Care of gout patients led by a practice nurse produces better patient outcomes than usual care led by a GP, according to new research.
Care led by a practice nurse was three times more likely to reduce serum urate concentrations below 360μmol/l, compared to GP-led care.
After two years, 95% of those participants in receiving practice nurse-led care had achieved serum urate concentrations below this level, compared to just 30% of those receiving treatment from a GP.
When moving the threshold down to 300μmol/l, being treated by a practice nurse was still superior to GP care, with patients five times more likely to achieve serum urate below this level at two years when treatment was guided by a practice nurse compared to a GP (88% of patients in the practice nurse group versus 17% of patients under a GP).
Practice nurses also saw significantly greater mean reductions in serum urate concentrations at one and two years of treatment, compared to GPs. On average, patients saw their serum urate decrease by 192μmol/l after one year under a practice nurse, compared to just 8μmol/l under a GP.
Patients were over 30% more likely to have two or more flares of their gout after one year under a practice nurse, compared to a GP. But after two years this switched dramatically, with patients under a practice nurse regime over 60% less likely to have two or more flares at that point, compared to GP treatment.
Urate lowering therapy was far more likely to be used by practice nurses than GPs, with over 90% of patients treated by a practice nurse on these drugs at one and two years, compared to 50% of those treated by a GP.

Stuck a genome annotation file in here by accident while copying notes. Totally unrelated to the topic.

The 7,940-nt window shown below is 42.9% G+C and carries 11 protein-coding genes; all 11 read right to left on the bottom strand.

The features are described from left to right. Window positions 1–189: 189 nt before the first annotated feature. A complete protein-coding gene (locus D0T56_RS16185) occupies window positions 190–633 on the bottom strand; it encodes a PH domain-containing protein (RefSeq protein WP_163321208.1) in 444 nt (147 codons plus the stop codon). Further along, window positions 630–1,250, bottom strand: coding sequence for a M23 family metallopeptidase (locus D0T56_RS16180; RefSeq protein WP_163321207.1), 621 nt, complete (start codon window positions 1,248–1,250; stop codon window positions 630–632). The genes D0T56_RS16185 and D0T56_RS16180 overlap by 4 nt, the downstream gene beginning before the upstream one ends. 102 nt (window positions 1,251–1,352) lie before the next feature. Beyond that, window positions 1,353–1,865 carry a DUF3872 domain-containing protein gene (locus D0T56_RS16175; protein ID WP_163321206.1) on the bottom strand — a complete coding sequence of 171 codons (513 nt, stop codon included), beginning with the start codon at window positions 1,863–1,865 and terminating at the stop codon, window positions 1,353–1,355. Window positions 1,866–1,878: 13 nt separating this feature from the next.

The research, the first ever randomised trial of comparing GPs with practice nurses for gout treatment, randomised over 500 patients to receive either treatment from a practice nurse or usual care by a GP across 56 GP practices in the East Midlands. All practice nurses received training about gout and its management according to guidelines.
Patients were given allopurinol 100mg as first line treatment, which was then titrated up based on serum urate concentrations.
Lead author Professor Michael Doherty, professor of rheumatology at the University of Nottingham, said that the model of practice nurse-led care warranted ‘further consideration in the UK’.
He said: ‘Compared with usual GP-led care, this model was cost-effective and potentially cost-saving, and merits further consideration in the UK. This study strongly reaffirms the importance of education and engagement of patients in disease management and the usefulness of a treat-to-target strategy.’
The study follows a trial published in July, which found that practice nurse-led care was as good as GP care, and in some cases better, for a variety of other health outcomes cholesterol levels and blood pressure.